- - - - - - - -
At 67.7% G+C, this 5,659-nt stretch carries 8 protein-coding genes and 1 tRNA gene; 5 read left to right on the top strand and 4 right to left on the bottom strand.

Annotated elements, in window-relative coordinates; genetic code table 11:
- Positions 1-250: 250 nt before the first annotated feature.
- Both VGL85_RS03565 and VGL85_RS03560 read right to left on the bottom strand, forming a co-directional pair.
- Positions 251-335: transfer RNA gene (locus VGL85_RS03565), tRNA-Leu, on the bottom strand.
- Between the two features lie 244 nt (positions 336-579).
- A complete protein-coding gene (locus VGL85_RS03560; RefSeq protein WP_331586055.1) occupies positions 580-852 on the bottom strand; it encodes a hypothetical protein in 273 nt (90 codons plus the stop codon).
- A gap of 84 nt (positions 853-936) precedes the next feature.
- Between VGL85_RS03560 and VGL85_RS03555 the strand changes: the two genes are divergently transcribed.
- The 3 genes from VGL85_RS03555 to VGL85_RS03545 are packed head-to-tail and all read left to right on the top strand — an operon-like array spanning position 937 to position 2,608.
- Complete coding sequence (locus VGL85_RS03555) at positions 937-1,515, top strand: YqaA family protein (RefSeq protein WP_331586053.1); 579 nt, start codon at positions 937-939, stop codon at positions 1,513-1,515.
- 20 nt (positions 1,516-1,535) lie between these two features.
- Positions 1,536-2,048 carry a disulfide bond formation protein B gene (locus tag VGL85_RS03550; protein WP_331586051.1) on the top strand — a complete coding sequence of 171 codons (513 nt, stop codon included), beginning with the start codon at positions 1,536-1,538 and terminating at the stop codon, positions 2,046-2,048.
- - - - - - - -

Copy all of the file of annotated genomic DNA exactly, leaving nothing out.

At 67.7% G+C, this 5,659-nt stretch carries 8 protein-coding genes and 1 tRNA gene; 5 read left to right on the top strand and 4 right to left on the bottom strand.

Annotated elements, in window-relative coordinates; genetic code table 11:
- Positions 1-250: 250 nt before the first annotated feature.
- Both VGL85_RS03565 and VGL85_RS03560 read right to left on the bottom strand, forming a co-directional pair.
- Positions 251-335: transfer RNA gene (locus VGL85_RS03565), tRNA-Leu, on the bottom strand.
- Between the two features lie 244 nt (positions 336-579).
- A complete protein-coding gene (locus VGL85_RS03560; RefSeq protein WP_331586055.1) occupies positions 580-852 on the bottom strand; it encodes a hypothetical protein in 273 nt (90 codons plus the stop codon).
- A gap of 84 nt (positions 853-936) precedes the next feature.
- Between VGL85_RS03560 and VGL85_RS03555 the strand changes: the two genes are divergently transcribed.
- The 3 genes from VGL85_RS03555 to VGL85_RS03545 are packed head-to-tail and all read left to right on the top strand — an operon-like array spanning position 937 to position 2,608.
- Complete coding sequence (locus VGL85_RS03555) at positions 937-1,515, top strand: YqaA family protein (RefSeq protein WP_331586053.1); 579 nt, start codon at positions 937-939, stop codon at positions 1,513-1,515.
- 20 nt (positions 1,516-1,535) lie between these two features.
- Positions 1,536-2,048 carry a disulfide bond formation protein B gene (locus tag VGL85_RS03550; protein WP_331586051.1) on the top strand — a complete coding sequence of 171 codons (513 nt, stop codon included), beginning with the start codon at positions 1,536-1,538 and terminating at the stop codon, positions 2,046-2,048.